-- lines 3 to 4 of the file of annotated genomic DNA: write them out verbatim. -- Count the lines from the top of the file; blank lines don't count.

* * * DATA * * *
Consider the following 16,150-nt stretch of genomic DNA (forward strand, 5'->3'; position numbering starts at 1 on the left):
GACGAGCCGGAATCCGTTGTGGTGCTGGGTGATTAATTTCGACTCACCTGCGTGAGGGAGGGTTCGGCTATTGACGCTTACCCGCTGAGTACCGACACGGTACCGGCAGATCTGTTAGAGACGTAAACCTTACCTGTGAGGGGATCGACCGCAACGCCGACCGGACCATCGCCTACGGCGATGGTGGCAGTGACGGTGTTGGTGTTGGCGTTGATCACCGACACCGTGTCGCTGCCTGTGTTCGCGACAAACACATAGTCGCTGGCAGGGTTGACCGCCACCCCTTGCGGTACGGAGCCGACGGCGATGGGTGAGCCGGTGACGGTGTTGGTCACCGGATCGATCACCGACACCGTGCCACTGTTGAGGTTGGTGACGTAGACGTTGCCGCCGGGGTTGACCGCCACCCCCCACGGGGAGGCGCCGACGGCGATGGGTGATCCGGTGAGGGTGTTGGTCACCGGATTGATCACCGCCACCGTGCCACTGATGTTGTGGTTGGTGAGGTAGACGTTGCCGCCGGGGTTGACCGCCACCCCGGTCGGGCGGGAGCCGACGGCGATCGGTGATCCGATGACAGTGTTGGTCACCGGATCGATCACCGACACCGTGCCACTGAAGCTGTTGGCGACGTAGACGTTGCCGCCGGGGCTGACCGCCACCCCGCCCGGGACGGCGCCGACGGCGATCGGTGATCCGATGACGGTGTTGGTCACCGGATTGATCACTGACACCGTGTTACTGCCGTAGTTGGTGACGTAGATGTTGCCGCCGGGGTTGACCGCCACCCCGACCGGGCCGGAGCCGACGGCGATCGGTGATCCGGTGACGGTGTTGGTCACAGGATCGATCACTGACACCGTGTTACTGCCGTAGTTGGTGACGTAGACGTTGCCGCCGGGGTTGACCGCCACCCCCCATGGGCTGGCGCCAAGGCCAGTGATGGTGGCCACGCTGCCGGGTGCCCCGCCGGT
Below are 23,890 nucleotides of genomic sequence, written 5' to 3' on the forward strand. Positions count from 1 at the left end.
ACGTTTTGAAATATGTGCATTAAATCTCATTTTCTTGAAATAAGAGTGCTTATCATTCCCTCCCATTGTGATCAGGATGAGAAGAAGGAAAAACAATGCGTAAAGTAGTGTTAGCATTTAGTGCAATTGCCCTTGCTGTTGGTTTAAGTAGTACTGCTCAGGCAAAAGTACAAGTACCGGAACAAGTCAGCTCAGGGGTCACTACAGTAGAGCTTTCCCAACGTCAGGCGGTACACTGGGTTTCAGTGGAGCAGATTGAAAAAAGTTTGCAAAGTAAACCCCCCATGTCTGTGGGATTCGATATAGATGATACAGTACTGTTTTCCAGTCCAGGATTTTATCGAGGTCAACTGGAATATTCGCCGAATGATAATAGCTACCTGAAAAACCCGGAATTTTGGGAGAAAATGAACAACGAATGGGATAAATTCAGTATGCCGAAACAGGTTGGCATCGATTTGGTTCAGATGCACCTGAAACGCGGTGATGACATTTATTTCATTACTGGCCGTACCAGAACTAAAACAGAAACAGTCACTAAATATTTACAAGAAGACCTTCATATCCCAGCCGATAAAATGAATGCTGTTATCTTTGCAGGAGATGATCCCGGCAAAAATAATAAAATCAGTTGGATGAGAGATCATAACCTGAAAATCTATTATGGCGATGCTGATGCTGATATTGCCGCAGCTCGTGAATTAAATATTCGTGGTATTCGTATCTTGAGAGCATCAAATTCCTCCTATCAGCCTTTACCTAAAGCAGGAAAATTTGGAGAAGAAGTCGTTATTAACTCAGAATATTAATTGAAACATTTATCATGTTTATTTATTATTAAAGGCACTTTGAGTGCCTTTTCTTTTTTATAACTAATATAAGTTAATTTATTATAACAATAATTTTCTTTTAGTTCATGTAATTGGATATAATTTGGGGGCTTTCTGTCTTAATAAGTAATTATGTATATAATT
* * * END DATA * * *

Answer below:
Below are 23,890 nucleotides of genomic sequence, written 5' to 3' on the forward strand. Positions count from 1 at the left end.
ACGTTTTGAAATATGTGCATTAAATCTCATTTTCTTGAAATAAGAGTGCTTATCATTCCCTCCCATTGTGATCAGGATGAGAAGAAGGAAAAACAATGCGTAAAGTAGTGTTAGCATTTAGTGCAATTGCCCTTGCTGTTGGTTTAAGTAGTACTGCTCAGGCAAAAGTACAAGTACCGGAACAAGTCAGCTCAGGGGTCACTACAGTAGAGCTTTCCCAACGTCAGGCGGTACACTGGGTTTCAGTGGAGCAGATTGAAAAAAGTTTGCAAAGTAAACCCCCCATGTCTGTGGGATTCGATATAGATGATACAGTACTGTTTTCCAGTCCAGGATTTTATCGAGGTCAACTGGAATATTCGCCGAATGATAATAGCTACCTGAAAAACCCGGAATTTTGGGAGAAAATGAACAACGAATGGGATAAATTCAGTATGCCGAAACAGGTTGGCATCGATTTGGTTCAGATGCACCTGAAACGCGGTGATGACATTTATTTCATTACTGGCCGTACCAGAACTAAAACAGAAACAGTCACTAAATATTTACAAGAAGACCTTCATATCCCAGCCGATAAAATGAATGCTGTTATCTTTGCAGGAGATGATCCCGGCAAAAATAATAAAATCAGTTGGATGAGAGATCATAACCTGAAAATCTATTATGGCGATGCTGATGCTGATATTGCCGCAGCTCGTGAATTAAATATTCGTGGTATTCGTATCTTGAGAGCATCAAATTCCTCCTATCAGCCTTTACCTAAAGCAGGAAAATTTGGAGAAGAAGTCGTTATTAACTCAGAATATTAATTGAAACATTTATCATGTTTATTTATTATTAAAGGCACTTTGAGTGCCTTTTCTTTTTTATAACTAATATAAGTTAATTTATTATAACAATAATTTTCTTTTAGTTCATGTAATTGGATATAATTTGGGGGCTTTCTGTCTTAATAAGTAATTATGTATATAATT